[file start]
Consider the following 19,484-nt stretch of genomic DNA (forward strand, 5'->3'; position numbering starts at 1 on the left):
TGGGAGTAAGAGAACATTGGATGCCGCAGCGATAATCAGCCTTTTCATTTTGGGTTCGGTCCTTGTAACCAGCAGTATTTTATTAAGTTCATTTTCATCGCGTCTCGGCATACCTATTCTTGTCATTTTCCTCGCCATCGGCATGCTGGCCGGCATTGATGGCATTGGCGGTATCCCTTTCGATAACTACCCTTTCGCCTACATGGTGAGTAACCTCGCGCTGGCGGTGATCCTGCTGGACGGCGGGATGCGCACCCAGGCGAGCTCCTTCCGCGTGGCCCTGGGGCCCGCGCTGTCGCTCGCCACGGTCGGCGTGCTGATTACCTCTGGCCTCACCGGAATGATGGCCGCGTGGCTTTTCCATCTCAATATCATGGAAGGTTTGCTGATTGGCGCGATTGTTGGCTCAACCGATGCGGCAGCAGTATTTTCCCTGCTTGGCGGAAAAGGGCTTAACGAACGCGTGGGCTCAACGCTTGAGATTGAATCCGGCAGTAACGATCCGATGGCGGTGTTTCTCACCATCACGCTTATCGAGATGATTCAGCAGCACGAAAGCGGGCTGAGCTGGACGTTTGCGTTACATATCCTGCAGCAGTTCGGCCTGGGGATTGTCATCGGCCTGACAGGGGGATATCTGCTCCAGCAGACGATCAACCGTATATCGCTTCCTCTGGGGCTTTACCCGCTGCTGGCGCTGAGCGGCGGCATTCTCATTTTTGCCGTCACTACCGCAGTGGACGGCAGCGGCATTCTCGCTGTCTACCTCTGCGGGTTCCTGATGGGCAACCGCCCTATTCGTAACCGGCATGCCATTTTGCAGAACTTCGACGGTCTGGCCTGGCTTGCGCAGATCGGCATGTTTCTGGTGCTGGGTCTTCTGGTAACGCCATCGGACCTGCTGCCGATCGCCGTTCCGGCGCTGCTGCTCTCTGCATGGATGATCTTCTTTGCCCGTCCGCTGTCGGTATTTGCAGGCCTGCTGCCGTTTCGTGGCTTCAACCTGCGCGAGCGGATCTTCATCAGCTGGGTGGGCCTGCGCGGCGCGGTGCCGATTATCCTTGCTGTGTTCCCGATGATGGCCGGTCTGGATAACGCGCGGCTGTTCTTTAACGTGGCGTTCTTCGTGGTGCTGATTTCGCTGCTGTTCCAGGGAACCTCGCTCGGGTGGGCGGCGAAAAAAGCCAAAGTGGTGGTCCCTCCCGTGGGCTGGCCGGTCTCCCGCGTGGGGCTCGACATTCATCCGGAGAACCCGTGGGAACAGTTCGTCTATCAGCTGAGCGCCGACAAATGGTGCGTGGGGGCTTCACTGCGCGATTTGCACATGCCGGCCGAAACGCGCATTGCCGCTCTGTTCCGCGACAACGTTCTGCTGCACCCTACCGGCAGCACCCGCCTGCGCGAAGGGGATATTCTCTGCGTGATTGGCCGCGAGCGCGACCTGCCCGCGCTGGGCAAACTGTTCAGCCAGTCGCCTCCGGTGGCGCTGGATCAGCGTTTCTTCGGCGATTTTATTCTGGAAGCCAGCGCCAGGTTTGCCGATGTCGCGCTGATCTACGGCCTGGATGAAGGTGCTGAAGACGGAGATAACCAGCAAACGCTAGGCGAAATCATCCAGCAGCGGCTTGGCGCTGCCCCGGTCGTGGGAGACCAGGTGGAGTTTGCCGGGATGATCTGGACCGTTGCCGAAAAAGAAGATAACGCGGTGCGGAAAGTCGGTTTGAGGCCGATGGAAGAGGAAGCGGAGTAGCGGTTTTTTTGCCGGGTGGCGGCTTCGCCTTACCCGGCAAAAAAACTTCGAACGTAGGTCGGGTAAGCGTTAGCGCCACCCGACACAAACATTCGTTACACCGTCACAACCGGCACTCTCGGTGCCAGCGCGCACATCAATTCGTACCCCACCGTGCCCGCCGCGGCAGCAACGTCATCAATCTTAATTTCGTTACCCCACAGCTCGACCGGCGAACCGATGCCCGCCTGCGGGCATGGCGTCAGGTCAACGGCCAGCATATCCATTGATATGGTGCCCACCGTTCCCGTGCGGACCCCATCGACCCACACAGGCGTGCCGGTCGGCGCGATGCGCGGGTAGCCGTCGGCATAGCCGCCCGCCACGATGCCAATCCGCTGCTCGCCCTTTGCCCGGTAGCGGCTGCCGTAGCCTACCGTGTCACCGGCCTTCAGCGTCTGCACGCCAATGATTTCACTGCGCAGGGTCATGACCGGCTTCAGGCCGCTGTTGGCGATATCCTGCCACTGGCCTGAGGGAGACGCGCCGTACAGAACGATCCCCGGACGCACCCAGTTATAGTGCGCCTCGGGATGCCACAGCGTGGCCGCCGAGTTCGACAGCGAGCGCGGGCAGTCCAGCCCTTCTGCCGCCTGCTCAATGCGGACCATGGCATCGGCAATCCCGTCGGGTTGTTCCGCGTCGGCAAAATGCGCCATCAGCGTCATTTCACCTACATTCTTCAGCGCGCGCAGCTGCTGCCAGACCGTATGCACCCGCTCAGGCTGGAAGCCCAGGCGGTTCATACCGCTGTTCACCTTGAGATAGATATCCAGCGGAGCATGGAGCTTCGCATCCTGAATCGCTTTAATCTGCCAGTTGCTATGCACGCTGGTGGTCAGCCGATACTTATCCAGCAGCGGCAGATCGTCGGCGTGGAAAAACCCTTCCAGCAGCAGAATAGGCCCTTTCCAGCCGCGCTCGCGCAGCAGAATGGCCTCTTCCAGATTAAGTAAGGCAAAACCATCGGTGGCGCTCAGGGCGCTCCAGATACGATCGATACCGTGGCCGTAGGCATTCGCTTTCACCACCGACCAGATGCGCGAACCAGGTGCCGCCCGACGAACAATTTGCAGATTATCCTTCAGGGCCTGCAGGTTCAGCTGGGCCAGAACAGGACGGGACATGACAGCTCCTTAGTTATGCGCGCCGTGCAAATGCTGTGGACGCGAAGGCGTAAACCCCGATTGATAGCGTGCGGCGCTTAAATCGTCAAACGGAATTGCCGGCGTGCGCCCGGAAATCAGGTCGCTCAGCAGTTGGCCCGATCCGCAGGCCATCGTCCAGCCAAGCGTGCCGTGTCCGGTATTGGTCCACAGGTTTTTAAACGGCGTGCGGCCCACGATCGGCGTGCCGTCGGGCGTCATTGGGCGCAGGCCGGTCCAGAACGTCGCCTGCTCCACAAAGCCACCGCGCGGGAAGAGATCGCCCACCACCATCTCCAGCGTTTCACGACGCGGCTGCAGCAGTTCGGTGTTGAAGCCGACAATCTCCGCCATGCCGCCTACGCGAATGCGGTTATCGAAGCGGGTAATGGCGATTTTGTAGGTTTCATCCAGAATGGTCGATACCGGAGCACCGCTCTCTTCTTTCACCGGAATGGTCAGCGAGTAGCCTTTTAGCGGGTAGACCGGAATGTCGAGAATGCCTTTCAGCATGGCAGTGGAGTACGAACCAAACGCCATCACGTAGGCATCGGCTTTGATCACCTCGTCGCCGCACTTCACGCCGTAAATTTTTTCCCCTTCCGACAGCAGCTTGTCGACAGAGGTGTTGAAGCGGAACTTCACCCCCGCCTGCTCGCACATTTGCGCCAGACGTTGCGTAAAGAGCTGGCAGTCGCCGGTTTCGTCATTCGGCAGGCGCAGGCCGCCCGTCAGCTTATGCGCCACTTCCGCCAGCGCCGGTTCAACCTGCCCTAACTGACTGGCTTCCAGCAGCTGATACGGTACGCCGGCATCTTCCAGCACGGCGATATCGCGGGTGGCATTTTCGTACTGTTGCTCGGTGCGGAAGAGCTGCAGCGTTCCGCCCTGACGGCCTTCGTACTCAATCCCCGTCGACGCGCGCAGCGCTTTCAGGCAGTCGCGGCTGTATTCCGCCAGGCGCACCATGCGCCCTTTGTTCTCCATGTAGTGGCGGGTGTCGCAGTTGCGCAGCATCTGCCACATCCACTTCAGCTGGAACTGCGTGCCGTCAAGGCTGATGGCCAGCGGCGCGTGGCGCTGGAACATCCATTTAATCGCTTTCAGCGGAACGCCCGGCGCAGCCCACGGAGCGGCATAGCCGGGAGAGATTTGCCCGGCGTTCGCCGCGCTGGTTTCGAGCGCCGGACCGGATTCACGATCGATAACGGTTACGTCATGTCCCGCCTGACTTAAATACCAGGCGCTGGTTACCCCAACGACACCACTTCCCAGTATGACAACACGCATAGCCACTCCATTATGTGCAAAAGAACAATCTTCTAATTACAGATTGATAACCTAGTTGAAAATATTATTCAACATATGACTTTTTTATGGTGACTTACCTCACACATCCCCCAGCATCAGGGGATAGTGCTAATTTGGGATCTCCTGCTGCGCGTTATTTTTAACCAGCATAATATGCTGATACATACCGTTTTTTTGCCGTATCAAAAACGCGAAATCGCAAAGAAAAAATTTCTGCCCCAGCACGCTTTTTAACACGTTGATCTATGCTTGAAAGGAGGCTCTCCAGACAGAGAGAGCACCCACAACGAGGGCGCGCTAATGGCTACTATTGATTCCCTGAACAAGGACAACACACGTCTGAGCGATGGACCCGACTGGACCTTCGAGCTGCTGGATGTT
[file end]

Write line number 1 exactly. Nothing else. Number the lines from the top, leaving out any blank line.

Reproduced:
Consider the following 19,484-nt stretch of genomic DNA (forward strand, 5'->3'; position numbering starts at 1 on the left):